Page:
Health Forecasting (UCLA)

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Founded in 2002, Health Forecasting (UCLA) is headquartered at the UCLA Fielding School of Public Health and works in collaboration with the Los Angeles County Department of Public Health and the California Department of Public Health.

Health Forecasting was established to provide decision-makers and health advocates prospective analysis of the public health landscape through the development and communication of evidence-based forecasts. The health forecasts include historical and future health trends and incorporate policy and programmatic interventions aimed at improving population health. The data and graphs generated are informative resources and analytic tools available for health advocates in their efforts to anticipate, prepare, and plan for healthier communities.

Central to this work is the Health Forecasting Tool, an interactive statistical model and web-based interface developed by researchers at UCLA. The tool is accessible online and allows anyone, from high-level government officials to members of the community, to create a health profile for populations within a given region and gauge the future health impacts of changes in programs and policies. Users can access population-level health information and outcomes of current and future populations and subgroups by race, ethnicity, age, gender, and geography. The tool also accounts for socio-economic factors, behavioral characteristics, and demographic shifts in population. The tool was modeled after a statistical model created by Statistics Canada and operates using continuous-time microsimulation. The Health Forecasting Tool combines known historical data derived from various resources, such as the Census, Center for Disease Control and Prevention, California Department of Education and Department of Finance among other definitive sources. These figures are then integrated with evidence-based population health trends and expected future population shifts to project health outcomes at the population-level.

Reports are customizable to suit the needs of a unique population by allowing the user to specify geographic boundaries and distributions of race, ethnicity, age, and gender. Results are displayed in easy-to-read graphic charts and reports.

There are three types of reports available according to degree of specificity:

Quick Reports- Pre-made graphs and analysis on select topics primarily drawn from Health Forecasting issue briefs

Basic Reports- Quick, click-and-point custom charts for a given population for all Health Forecasting studies. Graphs drawn from each study focus on one topic, such as total medical expenditures, and one category, which include Census year, demographic and health characteristics.

Advanced Reporting- Users can create custom, multilayer graphs and compare charts across one category. It provides detail specific data for each study. For example, the California Obesity study graph can be created by topic, such as an examination of mortality, then by a particular ethnic group (Latinos), and by Body-Mass- Index filtered to include only obese Latinos.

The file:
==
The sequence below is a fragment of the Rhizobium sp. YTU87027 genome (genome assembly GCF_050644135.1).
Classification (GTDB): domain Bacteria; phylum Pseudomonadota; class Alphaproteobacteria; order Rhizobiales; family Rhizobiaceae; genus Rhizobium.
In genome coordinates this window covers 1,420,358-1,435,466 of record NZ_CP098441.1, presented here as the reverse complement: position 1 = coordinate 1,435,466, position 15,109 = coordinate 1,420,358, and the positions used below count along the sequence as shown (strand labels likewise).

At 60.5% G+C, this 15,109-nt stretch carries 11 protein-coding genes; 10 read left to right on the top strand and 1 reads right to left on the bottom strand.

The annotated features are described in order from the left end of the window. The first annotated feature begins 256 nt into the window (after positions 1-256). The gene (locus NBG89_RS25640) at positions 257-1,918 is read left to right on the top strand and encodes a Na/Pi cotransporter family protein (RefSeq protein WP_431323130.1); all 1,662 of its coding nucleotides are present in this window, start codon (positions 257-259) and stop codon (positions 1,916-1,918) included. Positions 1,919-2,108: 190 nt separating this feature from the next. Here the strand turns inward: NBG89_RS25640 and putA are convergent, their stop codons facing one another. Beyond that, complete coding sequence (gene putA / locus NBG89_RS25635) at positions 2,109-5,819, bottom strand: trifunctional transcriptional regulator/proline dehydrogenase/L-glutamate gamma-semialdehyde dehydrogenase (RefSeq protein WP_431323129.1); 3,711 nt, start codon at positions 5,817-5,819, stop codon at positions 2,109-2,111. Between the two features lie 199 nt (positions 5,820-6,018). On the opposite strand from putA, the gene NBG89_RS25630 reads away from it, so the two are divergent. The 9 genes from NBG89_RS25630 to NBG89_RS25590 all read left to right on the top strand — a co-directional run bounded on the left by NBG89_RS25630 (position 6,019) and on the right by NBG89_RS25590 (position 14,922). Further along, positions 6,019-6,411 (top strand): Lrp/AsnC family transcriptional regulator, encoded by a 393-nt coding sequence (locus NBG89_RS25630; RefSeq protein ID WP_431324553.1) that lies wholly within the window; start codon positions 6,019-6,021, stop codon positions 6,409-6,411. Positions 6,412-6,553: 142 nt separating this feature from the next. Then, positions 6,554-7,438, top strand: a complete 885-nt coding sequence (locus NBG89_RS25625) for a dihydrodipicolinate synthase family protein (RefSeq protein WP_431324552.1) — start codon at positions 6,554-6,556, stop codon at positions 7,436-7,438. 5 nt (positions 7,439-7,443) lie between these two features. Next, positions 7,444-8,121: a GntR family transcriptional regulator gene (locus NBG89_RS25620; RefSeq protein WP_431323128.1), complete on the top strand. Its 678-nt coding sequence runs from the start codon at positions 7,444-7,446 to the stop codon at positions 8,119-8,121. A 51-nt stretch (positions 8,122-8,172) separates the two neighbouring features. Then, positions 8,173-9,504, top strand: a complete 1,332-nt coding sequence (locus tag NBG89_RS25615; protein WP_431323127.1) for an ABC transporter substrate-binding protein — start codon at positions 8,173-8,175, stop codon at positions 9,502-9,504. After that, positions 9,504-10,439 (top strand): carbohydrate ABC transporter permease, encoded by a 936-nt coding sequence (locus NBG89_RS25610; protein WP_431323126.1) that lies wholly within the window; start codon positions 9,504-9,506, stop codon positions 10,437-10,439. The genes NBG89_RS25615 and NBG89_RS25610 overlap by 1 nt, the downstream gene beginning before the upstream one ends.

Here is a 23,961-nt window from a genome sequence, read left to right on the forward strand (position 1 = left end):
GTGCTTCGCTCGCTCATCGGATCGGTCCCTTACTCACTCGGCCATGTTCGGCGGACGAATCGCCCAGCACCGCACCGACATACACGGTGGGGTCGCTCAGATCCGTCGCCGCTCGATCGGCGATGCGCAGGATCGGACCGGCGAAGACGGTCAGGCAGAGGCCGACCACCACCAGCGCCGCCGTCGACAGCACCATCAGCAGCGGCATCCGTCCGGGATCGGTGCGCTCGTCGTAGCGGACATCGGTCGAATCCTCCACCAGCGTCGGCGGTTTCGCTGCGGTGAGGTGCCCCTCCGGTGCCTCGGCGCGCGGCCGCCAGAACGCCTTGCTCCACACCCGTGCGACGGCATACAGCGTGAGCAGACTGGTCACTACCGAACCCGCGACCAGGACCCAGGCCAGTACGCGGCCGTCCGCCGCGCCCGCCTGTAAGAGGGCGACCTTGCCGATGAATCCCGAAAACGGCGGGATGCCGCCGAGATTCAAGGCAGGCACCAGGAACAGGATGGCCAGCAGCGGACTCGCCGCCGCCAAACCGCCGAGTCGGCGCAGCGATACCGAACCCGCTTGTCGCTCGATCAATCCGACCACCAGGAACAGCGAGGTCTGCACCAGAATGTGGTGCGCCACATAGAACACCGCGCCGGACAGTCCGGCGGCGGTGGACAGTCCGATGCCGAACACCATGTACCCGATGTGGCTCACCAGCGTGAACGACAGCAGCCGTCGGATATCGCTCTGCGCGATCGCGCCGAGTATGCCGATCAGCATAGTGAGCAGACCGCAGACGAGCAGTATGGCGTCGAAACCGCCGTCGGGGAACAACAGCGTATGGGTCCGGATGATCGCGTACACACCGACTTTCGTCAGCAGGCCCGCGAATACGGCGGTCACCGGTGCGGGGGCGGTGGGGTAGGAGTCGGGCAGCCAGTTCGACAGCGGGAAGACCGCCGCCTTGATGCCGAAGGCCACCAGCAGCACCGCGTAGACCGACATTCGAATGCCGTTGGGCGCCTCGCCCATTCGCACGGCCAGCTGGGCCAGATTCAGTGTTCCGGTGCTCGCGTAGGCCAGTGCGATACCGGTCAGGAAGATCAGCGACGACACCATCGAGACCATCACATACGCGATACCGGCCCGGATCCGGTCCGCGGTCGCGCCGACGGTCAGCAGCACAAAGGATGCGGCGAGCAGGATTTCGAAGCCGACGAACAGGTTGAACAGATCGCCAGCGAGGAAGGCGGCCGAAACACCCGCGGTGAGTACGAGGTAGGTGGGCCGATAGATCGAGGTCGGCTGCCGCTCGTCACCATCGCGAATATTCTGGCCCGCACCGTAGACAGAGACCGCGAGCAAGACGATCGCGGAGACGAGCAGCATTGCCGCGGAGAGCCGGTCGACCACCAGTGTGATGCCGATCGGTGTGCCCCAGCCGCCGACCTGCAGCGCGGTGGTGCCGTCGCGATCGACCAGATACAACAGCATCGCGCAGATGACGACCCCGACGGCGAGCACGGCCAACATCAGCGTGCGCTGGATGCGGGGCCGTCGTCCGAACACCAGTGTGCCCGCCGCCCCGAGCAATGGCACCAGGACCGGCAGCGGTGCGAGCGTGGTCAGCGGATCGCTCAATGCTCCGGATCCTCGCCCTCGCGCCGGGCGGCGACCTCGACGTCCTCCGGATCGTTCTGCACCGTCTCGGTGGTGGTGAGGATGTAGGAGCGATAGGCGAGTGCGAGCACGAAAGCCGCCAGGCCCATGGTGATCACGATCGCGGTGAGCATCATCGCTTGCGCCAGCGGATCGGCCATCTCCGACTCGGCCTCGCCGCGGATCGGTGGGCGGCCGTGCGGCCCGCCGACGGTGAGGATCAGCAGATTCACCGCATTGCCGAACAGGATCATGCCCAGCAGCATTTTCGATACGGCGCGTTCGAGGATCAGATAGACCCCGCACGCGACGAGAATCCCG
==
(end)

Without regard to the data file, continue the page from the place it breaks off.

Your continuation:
Studies currently available, include: a) Smoking Cessation b) Obesity c) Coronary Heart Disease d) Diabetes e) Population Projections (California and Los Angeles County) f) Placer Air Quality g) The California Endowment Building Healthy Communities Air Quality

Health Forecasting is funded with grants from the following:

The California Endowment- Expanding the capabilities of the Health Forecasting Tool by incorporating additional variables and focusing on interventions relevant to underserved individuals and communities in California

Kaiser Foundation- Efficiently combining multiple sources of survey data to improve local area estimates of health and forecasting outcomes for Los Angeles County.

The National Institute of Environmental Health Sciences- Examining drivers of health and longevity among Latinos in California and understanding the effects of interventions focusing on diabetes and cardiovascular disease

The National Institutes of Health- Forecasting and improving Latino health by examining the role of acculturation and physical activity to account for health disparities among the Latino population

Robert Wood Johnson Foundation- Incorporating additional risk factors and disease outcomes into the forecasting model and applying the model to other states, beginning with Arkansas and Wisconsin

The UniHealth Foundation- Supporting hospitals in assessing current and future characteristics of populations they serve and identifying long-term planning needs of local communities. Providing information on future health and health disparities among subpopulations in the absence of additional effective health promotion and disease prevention efforts


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